2 clever countries


Veteran observers of UN climate talks were stunned by the state of play nearly 24 hours after the negotiations had been due to close. “I have never seen such a disconnect between what the science requires and the people of the world demand, versus what the climate negotiations are delivering,” Alden Meyer, strategy and policy director at the Union of Concerned Scientists, told AFP. Alexandria Villasenor, a 14-year-old climate activist, said she was “disappointed” in the lack of action at COP 25. “The difference between the youth on the streets and the negotiations is that the youth on the streets are acting with urgency,” she told AFP. “COP 25 has failed us and it’s another year of failure.”

China and India, the world’s No. 1 and No. 4 carbon emitters, have made it clear they see no need to improve on their current emissions reduction plans, which run to 2030. These emerging giants have chosen instead to emphasize the historical responsibility of rich nations to lead the way and provide financing

We’re reminded by China and India of a movie question.

Bonus unfun: the wise and good come together to kill fracking.

One Response to “2 clever countries”

  1. feeblemind Says:

    10 years from Lehman. And nothing has been fixed.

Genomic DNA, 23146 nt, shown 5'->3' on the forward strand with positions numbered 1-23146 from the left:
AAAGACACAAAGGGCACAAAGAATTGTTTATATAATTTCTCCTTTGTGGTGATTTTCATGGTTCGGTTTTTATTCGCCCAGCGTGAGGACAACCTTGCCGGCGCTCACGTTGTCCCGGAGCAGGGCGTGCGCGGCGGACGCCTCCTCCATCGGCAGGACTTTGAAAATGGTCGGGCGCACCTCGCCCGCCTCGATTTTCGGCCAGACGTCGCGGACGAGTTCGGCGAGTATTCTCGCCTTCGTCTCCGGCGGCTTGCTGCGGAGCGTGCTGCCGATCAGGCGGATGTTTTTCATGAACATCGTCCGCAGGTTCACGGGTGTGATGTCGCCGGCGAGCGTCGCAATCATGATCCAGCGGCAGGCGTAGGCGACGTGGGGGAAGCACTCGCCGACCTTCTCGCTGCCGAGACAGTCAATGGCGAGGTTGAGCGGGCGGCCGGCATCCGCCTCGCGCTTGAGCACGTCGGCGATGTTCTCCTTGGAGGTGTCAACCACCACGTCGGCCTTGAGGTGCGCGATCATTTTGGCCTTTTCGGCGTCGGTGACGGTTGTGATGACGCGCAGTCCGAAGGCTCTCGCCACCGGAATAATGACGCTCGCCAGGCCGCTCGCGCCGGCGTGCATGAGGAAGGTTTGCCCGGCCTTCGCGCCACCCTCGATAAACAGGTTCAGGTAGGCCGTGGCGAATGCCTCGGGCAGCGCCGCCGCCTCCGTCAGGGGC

“Alas, the imbalances that plagued the world economy before 2008, are even larger now. Debt in the world economy is considerable higher and the extended use unorthodox policies of the central banks have created a platform for speculation of an unprecedented scale. The ‘lost decade’ of Japan shows very clearly that policies, which save everybody and provide the banks with almost endless liquidity, lead to a ‘zombified’ banking and business sectors unable to grow and are in a constant risk of failure. Now, this is a global issue.

    GFC was not born out of void. The imbalances and risks were visible before the crisis hit. It was born out of a combination of speculation, regulatory failures, moral hazard and incentives to get into debt. Very little has been done to fix these issues and, in some cases, even the opposite has materialized. This policy of “more of the same” has the potential to bring down the global economy in the future. The cure may well turn out to be worse than the disease.”


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